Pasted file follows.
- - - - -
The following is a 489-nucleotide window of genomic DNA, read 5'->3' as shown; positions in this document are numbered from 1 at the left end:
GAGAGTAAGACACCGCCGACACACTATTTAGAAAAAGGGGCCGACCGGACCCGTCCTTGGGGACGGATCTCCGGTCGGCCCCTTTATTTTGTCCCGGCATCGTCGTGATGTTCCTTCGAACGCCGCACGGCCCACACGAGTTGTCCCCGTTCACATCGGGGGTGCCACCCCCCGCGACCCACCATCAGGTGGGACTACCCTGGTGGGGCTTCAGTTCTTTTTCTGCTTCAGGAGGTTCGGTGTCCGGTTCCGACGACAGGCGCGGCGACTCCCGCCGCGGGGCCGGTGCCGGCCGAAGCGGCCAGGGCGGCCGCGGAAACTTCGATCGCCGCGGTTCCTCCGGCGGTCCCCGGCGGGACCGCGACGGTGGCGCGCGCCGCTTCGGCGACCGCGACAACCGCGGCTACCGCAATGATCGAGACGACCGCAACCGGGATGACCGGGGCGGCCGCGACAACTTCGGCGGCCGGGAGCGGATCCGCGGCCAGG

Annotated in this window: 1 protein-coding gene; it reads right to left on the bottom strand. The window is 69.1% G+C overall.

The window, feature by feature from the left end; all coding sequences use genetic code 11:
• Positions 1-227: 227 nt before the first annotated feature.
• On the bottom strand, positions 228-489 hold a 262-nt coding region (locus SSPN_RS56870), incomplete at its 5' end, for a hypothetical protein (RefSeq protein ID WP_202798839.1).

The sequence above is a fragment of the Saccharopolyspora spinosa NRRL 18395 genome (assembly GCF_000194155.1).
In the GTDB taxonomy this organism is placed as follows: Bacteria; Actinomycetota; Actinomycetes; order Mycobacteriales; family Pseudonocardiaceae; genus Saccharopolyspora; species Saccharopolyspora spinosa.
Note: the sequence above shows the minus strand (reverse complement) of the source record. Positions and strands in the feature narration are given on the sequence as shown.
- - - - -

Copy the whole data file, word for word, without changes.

The following is a 489-nucleotide window of genomic DNA, read 5'->3' as shown; positions in this document are numbered from 1 at the left end:
GAGAGTAAGACACCGCCGACACACTATTTAGAAAAAGGGGCCGACCGGACCCGTCCTTGGGGACGGATCTCCGGTCGGCCCCTTTATTTTGTCCCGGCATCGTCGTGATGTTCCTTCGAACGCCGCACGGCCCACACGAGTTGTCCCCGTTCACATCGGGGGTGCCACCCCCCGCGACCCACCATCAGGTGGGACTACCCTGGTGGGGCTTCAGTTCTTTTTCTGCTTCAGGAGGTTCGGTGTCCGGTTCCGACGACAGGCGCGGCGACTCCCGCCGCGGGGCCGGTGCCGGCCGAAGCGGCCAGGGCGGCCGCGGAAACTTCGATCGCCGCGGTTCCTCCGGCGGTCCCCGGCGGGACCGCGACGGTGGCGCGCGCCGCTTCGGCGACCGCGACAACCGCGGCTACCGCAATGATCGAGACGACCGCAACCGGGATGACCGGGGCGGCCGCGACAACTTCGGCGGCCGGGAGCGGATCCGCGGCCAGG

Annotated in this window: 1 protein-coding gene; it reads right to left on the bottom strand. The window is 69.1% G+C overall.

The window, feature by feature from the left end; all coding sequences use genetic code 11:
• Positions 1-227: 227 nt before the first annotated feature.
• On the bottom strand, positions 228-489 hold a 262-nt coding region (locus SSPN_RS56870), incomplete at its 5' end, for a hypothetical protein (RefSeq protein ID WP_202798839.1).

The sequence above is a fragment of the Saccharopolyspora spinosa NRRL 18395 genome (assembly GCF_000194155.1).
In the GTDB taxonomy this organism is placed as follows: Bacteria; Actinomycetota; Actinomycetes; order Mycobacteriales; family Pseudonocardiaceae; genus Saccharopolyspora; species Saccharopolyspora spinosa.
Note: the sequence above shows the minus strand (reverse complement) of the source record. Positions and strands in the feature narration are given on the sequence as shown.